Field Study Guide

This page outlines tried and tested field locations and study techniques for Ecology / Biology, Geography and Earth Science. These can be successfully undertaken by using Aberystwyth University as a base for GCSE, 'A' level and undergraduate fieldwork.

Local fieldwork experts are available to guide organisers who are new to the Aberystwyth area to field sites and techniques which are known to provide workable data for follow-up / project work.

Geography

The Aberystwyth area provides first rate teaching sites for both physical and rural studies. All study areas listed below are within easy distance of the university, and teacher/student materials are offered for most of the topics. We can advise on projects to help you maximise your visit and supply teaching rooms in the University's Institute of Geography and Earth Sciences.

1. Coastal Geomorphology - Borth and Ynyslas

Studies include the following and their inter-relationships: lower beach, storm beach, sand dunes, salt marsh, estuarine flats, cliffs and wave cut platform; study of longshore drift, beach cross profile, sediment type, size, shape, roundness, sorting; the work of Nature Conservancy Council in dune management; sand dune and salt marsh transects; the spatial relationship of process and landform.

2. River Hydrology & Morphology - Rivers Ystwyth and Elan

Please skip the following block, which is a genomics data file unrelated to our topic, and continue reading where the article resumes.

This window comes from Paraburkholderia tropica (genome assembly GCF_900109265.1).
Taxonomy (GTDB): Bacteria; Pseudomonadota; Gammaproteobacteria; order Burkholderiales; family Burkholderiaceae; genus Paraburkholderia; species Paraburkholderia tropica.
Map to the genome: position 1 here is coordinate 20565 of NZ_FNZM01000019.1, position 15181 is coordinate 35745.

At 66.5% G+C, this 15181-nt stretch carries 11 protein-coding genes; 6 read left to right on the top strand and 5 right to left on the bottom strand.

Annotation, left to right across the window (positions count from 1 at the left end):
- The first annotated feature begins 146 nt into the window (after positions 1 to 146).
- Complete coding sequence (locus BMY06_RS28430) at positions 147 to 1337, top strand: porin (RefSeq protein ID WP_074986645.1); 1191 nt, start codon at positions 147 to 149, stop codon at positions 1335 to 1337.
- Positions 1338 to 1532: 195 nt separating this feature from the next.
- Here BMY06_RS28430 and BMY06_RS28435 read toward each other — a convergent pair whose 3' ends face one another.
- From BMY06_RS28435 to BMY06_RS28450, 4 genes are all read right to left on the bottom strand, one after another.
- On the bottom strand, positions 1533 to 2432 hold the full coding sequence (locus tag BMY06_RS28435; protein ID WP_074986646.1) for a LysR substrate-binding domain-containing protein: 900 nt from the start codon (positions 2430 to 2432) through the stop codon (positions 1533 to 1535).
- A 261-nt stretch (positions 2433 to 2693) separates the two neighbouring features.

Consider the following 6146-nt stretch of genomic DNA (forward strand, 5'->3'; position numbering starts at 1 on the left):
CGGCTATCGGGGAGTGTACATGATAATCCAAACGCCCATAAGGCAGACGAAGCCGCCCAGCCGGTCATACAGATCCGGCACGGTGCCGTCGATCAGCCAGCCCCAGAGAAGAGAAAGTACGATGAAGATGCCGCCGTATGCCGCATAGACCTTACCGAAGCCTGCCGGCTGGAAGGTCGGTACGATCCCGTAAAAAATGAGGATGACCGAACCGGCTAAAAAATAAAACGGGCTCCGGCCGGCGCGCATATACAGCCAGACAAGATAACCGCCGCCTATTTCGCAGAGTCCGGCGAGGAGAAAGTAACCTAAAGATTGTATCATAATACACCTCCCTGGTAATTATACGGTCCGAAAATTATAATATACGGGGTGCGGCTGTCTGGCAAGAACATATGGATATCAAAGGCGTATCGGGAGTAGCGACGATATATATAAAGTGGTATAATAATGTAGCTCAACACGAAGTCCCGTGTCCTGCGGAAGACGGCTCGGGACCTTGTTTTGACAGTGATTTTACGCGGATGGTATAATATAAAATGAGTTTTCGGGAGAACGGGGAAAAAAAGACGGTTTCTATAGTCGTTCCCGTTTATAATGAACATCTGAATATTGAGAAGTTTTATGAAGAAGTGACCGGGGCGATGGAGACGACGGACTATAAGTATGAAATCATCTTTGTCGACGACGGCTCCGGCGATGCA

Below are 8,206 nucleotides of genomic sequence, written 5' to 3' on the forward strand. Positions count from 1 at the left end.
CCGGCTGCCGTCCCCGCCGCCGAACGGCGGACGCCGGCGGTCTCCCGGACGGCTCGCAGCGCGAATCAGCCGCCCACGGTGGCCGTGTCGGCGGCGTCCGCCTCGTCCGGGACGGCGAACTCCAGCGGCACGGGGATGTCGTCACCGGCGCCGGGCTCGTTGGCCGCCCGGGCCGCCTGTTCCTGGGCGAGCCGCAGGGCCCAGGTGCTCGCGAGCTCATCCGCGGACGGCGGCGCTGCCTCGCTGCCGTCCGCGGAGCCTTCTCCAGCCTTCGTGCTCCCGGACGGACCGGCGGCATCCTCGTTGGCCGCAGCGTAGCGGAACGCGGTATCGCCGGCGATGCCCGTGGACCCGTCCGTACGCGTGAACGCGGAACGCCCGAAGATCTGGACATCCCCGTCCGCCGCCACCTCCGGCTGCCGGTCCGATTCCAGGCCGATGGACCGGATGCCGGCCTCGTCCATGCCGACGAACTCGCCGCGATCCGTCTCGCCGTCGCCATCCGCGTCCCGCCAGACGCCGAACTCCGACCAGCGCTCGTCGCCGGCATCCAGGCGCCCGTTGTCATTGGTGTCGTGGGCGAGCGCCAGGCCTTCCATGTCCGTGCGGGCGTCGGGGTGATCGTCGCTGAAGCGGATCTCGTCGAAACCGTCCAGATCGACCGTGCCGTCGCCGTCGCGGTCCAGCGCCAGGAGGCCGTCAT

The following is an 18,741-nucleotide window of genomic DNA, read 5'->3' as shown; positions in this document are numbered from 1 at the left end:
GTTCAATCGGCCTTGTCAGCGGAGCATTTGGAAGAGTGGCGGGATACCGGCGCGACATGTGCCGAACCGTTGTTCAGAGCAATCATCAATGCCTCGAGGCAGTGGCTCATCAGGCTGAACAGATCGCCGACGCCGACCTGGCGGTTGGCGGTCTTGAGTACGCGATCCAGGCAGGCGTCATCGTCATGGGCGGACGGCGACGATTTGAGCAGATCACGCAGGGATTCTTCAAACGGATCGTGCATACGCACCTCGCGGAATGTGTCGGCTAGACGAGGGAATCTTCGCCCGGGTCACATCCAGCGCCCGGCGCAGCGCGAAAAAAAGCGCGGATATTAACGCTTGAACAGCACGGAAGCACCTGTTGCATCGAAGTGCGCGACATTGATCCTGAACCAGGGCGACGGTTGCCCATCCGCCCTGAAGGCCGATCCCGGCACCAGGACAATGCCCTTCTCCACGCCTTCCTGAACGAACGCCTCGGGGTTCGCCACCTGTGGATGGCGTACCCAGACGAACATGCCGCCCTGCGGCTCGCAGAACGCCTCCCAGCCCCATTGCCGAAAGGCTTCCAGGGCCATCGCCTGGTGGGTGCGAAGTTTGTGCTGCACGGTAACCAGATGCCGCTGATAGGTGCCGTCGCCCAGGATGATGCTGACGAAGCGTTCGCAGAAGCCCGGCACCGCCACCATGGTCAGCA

Measurement and assessing relationships between channel sections, sediment size and stream velocity; comparison of riffle, straight pool and meander sections in upper course of the River Elan; study of differential bedrock erosion and geological control on the upper course of the River Ystwyth; recording of channel variables from upper to lower course; evaluation of drainage basin and measure infiltration and run-off.

3. Glaciation - Cadair Idris

Classic highland landforms can be studied at Cwm Cau, including corrie, tarn, arete, rock lip, roche moutonee, erratics; also geological control of glacier by differential erosion of mudstone and volcanics; valley glaciation in Tal-y-llyn (hanging valley, ribbon lake, landslip, alluvial fan); till fabric analysis on soliflucted moraine, ground moraine, pro-talus rampart, outwash sands and peri-glacial slide deposit.

4. Urban Geography - Aberystwyth

Concentration on Central Business District; location of the Optimum Location or Peak Land Value Intersection using pedestrian flows, cluster surveys, rateable values, land use transects and sphere of influence; follow-up study including nearest neighbour analysis and isopleth mapping plus possible comparisons with smaller nearby urban centres Machynlleth and Aberaeron.

5. Rural Settlement Study - Ceredigion

Rural settlement characteristics and services including site, situation, transport links, settlement change; testing of Christaller model using location co-efficient, centrality value, functional index and logarithmic graph presentation; production of function maps for a number of settlements ; study of function change over time of old mining villages.